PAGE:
Faculty, School or Departmental (referred hereafter as Unit) Research Ethics Boards may be established with the recommendation and approval of the relevant University Research Ethics Board to review Unit protocols. For student protocols, the Unit REB may either approve the protocol as one of low ethical concern or forward the protocol to one of the two University Boards for review. The Unit Board must use the definition of low ethical concern as outlined in Article 2 of this policy as a benchmark on which to determine approval or referral of a protocol.

For faculty protocols, Unit REBs will consider the protocol and forward the proposal to the University REB with a recommendation for either a) expedited review or b) full review. The Unit Boards will submit a quarterly report to one of the University Boards based on the normal assignment process of protocols. This report will include a justification for any protocols that were approved by the Unit Board. Any complaints received by a Unit REB will automatically be reported to one of the University REBs. From time to time the University Board will monitor the operations of the Unit Boards.

In the absence of a Unit REB, all protocols are to be automatically forwarded to one of the two University REBs

3. Review Procedures for Ongoing Research

Ongoing research shall be subject to continuing ethics review. Normally, continuing review should consist of at least the submission of a succinct annual status report to the REB. The REB shall be promptly notified of adverse events, changes in protocols and when the project concludes.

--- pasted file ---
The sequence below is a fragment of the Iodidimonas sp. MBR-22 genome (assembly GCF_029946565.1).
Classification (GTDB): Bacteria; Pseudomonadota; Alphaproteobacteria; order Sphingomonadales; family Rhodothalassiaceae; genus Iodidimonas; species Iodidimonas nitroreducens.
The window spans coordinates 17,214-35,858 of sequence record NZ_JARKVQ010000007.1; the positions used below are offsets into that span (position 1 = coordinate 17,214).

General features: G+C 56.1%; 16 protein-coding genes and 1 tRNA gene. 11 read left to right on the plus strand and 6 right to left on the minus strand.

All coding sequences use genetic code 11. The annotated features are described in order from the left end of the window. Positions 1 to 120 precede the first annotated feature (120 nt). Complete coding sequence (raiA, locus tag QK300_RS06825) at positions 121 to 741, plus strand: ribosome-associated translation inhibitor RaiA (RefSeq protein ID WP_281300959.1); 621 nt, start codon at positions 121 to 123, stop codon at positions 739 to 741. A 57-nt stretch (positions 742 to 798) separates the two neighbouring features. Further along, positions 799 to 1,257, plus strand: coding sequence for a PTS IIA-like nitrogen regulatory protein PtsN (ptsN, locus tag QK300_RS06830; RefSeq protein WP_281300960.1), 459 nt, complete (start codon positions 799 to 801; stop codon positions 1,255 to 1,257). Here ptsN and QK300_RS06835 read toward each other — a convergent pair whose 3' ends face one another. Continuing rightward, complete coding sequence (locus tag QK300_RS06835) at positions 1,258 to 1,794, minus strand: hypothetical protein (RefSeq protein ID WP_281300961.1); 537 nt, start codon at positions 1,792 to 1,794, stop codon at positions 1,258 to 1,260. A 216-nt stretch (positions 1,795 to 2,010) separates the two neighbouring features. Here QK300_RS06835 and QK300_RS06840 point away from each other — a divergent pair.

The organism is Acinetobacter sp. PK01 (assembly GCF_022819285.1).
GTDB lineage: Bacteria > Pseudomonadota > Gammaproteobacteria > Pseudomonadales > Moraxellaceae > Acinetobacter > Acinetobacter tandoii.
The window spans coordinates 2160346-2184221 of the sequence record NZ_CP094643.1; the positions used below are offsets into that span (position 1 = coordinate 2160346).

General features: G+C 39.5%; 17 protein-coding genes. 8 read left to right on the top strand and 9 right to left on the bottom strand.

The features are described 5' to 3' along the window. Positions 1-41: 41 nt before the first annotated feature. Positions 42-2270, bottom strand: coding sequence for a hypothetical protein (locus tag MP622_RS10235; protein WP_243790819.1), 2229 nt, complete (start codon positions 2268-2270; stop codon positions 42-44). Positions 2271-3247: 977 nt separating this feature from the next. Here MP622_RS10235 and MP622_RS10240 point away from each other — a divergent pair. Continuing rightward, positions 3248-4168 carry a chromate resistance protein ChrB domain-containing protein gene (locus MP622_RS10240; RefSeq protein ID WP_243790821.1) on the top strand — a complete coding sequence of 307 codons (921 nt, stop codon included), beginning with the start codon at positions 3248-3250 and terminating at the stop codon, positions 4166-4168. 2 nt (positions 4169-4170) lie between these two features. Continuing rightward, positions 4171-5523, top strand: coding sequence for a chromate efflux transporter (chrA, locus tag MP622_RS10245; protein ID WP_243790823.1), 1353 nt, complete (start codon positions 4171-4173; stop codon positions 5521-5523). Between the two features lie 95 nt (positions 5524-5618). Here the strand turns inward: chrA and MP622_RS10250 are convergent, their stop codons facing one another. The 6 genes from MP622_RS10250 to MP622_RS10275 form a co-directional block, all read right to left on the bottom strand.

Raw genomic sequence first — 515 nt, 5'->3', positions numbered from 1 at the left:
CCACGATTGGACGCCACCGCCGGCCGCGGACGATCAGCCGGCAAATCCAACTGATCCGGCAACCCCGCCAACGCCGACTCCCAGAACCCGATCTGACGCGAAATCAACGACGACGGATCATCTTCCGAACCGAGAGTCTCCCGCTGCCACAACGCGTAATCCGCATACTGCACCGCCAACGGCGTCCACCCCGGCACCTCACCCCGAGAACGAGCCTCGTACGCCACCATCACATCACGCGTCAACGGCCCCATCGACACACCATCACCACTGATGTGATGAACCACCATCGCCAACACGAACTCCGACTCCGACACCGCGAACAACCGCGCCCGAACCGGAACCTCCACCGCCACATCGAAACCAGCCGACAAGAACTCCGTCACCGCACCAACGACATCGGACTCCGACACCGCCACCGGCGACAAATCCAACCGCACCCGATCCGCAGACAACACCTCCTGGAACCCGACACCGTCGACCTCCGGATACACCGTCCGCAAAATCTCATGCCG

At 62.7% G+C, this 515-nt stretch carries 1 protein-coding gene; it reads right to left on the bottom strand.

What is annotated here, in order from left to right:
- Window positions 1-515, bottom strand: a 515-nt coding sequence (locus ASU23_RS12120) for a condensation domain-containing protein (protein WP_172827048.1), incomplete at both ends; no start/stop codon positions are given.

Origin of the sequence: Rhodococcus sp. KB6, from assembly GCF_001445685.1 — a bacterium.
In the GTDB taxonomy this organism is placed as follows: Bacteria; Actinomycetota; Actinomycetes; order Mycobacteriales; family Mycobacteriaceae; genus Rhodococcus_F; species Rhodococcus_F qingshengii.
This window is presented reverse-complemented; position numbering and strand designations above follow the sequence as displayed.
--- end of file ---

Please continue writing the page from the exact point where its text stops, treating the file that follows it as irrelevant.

The REB must review and renew each protocol annually. This may be conducted by expedited review if, in the assessment of the Chair, the protocol is of low ethical concern, or remains unchanged from the original protocol.

4. Appeal Process

The REB shall accommodate reasonable requests from researchers to participate in discussions about their proposal, but the researchers shall not be present when the REB is making its decision. When an REB is considering a negative decision, it shall provide the researcher with all the reasons for doing so and shall give the researcher an opportunity to reply before making a final decision. The Board may provide for a face-to-face meeting with the researcher.

The Chair should monitor the REB's decisions for consistency, ensure that these decisions are recorded properly, and ensure that researchers are given written communication of the REB's decisions (with reasons for negative decisions) as soon as possible.

In cases where an REB has completed its process and researchers and an REB cannot reach agreement through discussion and reconsideration, an appeal may be made to the alternate REB on Queen's Campus.

5. Conflicts of Interest

If an REB is reviewing research in which a member of the REB has a personal interest in the research under review, conflict of interest principles require that the member must disclose their conflict and not be present when the REB is discussing or making its decision except as provided for under Article 4.

6. Operational Procedures:

Operational procedures will be developed by each Research Ethics Board consistent with the needs of the relevant research communities. Terms of reference are to be in accordance with prevailing University Policies and the guidelines outlined in the Tri-Council policy statement Ethical Conduct for Research Involving Humans.

Kingston, Ontario, Canada. K7L 3N6. 613.533.2000